- Three Letters of Recommendation
- Project portfolio, showing previous design work
- English Language Proficiency Requirement (if required)
- The GRE Exam is not required.
In addition, students may be invited for an interview, either in-person or remote, and should be prepared to explain their qualifications, motivations to apply to the program, and goals for the program.
All applicants are required to submit a portfolio that demonstrates their creative and technical proficiency. Depending on your individual practice, this may include examples of visual design work, software systems, interactive electronics, videos, paintings, 3D models, ceramics, performances, musical compositions, social practices, or many other types of creative or technical pursuits.
Your portfolio should be legible to a general audience of designers, and should not only present representations of final outcomes/designs in their intended contexts, but also accounts of your design process, and samples of early design iterations. Portfolios are expected to include both images and supporting text and should convey the context from which the project arose and the lens through which to understand and critique the work. Collaborative work is encouraged, but please credit all authors and highlight your specific contribution. Similarly, academic, professional, and personal work are all welcome, but please differentiate these distinct types of work.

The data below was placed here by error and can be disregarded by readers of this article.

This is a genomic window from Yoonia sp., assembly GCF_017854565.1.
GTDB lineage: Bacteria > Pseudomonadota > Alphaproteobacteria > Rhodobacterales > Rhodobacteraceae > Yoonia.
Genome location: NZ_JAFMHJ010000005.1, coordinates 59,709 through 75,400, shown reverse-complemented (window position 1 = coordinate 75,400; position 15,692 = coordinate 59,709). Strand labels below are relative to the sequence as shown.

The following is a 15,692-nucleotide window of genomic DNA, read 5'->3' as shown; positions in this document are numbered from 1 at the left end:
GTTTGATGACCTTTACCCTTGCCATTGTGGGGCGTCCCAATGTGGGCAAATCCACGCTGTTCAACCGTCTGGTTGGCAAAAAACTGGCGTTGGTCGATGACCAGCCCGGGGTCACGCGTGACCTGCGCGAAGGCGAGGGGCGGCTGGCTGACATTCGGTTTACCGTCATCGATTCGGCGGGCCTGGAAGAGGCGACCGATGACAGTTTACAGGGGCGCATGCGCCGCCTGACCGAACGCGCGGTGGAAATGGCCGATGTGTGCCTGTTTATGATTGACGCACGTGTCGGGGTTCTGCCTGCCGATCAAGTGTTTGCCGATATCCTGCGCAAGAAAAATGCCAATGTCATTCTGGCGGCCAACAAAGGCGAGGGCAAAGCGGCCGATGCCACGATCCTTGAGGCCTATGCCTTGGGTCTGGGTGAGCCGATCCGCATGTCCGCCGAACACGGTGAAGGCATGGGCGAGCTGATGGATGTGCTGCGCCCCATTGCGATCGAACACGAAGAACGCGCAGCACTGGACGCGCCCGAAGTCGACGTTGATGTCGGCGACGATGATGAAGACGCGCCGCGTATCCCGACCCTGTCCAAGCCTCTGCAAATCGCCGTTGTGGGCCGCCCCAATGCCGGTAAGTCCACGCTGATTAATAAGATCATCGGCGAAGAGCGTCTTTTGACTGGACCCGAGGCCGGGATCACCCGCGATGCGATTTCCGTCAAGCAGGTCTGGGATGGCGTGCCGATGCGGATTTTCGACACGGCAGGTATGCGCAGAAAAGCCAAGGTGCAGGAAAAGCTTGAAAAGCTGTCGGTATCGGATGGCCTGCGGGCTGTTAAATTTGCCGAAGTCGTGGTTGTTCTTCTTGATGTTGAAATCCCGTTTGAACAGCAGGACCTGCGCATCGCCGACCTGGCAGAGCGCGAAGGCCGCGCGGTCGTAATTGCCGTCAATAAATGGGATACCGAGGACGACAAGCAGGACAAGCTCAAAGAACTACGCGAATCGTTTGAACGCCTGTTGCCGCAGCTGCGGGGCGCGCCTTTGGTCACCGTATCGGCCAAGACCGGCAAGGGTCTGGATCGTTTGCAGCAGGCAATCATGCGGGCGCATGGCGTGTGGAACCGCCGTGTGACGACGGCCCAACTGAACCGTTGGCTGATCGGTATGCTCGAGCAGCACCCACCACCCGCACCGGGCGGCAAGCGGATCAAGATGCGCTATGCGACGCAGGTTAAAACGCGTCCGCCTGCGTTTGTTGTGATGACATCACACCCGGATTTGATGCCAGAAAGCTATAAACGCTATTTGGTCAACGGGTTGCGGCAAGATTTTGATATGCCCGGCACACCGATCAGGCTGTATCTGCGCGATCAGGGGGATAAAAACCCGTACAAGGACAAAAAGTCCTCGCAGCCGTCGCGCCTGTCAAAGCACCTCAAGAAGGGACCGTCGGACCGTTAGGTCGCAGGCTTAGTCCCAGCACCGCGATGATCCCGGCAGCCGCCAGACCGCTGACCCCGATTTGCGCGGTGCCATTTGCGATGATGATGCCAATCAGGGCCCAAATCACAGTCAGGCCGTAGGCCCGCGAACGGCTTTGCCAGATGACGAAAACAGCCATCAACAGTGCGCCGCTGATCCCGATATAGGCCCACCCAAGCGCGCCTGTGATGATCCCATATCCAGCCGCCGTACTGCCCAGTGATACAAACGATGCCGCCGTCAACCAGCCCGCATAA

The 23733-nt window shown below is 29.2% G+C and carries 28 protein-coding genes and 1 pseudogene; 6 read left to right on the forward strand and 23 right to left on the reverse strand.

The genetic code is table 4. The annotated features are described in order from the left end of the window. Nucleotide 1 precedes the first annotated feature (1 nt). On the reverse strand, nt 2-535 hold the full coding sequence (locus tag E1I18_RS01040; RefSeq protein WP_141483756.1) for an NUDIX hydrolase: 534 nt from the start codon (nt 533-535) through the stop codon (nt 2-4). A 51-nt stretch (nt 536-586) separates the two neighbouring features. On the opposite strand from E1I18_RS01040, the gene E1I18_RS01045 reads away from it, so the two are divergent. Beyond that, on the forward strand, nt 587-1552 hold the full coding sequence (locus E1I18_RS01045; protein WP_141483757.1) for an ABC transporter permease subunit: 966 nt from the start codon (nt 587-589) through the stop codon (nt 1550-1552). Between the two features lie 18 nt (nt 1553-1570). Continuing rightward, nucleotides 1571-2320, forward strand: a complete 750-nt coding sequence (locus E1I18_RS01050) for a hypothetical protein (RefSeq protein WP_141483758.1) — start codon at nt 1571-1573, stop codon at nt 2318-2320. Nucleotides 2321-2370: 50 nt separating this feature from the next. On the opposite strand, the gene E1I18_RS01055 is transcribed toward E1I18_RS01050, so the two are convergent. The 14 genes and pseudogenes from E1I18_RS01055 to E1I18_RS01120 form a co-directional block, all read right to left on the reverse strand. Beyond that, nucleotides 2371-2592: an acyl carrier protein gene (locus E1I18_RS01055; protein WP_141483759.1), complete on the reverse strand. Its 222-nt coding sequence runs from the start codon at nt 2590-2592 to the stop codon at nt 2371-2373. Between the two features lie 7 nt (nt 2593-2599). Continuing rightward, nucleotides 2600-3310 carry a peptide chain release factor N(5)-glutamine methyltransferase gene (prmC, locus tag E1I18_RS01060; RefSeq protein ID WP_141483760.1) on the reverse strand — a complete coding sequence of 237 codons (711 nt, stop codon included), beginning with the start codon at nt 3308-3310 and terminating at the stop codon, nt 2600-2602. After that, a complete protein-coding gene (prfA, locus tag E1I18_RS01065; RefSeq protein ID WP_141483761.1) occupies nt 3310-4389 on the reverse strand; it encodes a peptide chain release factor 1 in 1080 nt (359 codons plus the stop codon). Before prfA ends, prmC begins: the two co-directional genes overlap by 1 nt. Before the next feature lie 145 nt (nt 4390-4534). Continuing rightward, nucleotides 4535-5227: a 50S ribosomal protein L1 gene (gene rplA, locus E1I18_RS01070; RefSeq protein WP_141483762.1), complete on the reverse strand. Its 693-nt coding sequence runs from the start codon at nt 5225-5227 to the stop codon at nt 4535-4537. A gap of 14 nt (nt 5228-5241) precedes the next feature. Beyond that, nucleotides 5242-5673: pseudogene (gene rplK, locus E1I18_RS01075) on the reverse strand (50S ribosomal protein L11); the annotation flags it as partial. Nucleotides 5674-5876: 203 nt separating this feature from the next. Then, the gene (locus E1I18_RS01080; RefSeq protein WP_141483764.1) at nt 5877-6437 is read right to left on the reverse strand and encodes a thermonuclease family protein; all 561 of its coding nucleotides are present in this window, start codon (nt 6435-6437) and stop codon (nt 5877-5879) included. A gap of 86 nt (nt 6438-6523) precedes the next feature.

In our experience, strong portfolios often opt to describe a limited selection of projects in depth, rather than account for a large breadth of projects superficially. We suggest highlighting between 3–5 of your most compelling exemplars of creative work. The most important role of a portfolio is to clearly communicate your skills, experience, and perspective. Your portfolio must include your name and contact information and be submitted as a stand-alone PDF formatted document. You may submit your portfolio of up to 20 pages maximum and 20MB total PDF file size. Portfolios that are submitted in excess of this page and size restriction will not be reviewed by the admissions committee. Any URLs or links to outside materials within your portfolio or elsewhere in your application will not be reviewed. You may optionally include up to two minutes of additional time-based media (audio/video).
Graduate Division Admissions
Minimum Requirements for Admission
The following minimum requirements apply to all graduate programs and will be verified by the Graduate Division:
- A bachelor’s degree or recognized equivalent from an accredited institution;
- A grade point average of B or better (3.0);